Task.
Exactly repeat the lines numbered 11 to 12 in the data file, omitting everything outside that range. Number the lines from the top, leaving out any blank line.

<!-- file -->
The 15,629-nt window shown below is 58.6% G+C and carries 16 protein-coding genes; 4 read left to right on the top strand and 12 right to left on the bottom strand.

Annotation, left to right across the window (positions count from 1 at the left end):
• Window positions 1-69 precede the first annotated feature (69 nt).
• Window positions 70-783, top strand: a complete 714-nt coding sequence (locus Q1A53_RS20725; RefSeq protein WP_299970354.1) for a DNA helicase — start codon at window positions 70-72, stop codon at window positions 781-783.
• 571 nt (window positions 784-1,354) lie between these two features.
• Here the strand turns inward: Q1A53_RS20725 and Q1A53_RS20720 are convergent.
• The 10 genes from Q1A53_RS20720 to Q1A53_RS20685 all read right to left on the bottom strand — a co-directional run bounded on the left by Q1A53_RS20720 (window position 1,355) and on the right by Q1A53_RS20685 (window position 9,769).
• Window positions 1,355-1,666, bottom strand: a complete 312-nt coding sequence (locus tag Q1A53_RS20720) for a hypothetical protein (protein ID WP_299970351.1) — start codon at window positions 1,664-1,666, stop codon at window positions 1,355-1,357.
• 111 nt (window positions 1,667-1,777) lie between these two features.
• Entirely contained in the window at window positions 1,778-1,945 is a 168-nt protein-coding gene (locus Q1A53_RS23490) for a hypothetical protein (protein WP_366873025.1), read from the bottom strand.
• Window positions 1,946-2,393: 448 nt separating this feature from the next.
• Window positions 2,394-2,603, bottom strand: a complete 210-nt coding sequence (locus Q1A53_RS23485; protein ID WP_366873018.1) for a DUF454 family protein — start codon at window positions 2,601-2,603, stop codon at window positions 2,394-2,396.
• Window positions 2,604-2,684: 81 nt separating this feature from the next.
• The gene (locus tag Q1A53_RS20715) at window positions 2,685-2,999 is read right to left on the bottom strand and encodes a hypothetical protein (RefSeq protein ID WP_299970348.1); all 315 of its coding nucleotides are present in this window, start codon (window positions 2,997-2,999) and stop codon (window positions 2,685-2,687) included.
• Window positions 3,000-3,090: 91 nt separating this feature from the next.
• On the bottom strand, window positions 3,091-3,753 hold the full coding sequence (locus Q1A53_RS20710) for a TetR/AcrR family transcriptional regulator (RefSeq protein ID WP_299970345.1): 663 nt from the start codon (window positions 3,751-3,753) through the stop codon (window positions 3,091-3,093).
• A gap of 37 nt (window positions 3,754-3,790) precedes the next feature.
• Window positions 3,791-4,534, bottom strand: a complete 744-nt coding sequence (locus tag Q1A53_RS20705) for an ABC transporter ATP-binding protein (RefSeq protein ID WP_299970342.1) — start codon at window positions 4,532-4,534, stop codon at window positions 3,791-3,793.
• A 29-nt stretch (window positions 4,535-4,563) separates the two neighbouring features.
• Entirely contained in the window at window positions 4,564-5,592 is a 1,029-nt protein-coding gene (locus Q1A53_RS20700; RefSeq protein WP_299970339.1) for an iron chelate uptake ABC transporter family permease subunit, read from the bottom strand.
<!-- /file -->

• Window positions 1,946-2,393: 448 nt separating this feature from the next.
• Window positions 2,394-2,603, bottom strand: a complete 210-nt coding sequence (locus Q1A53_RS23485; protein ID WP_366873018.1) for a DUF454 family protein — start codon at window positions 2,601-2,603, stop codon at window positions 2,394-2,396.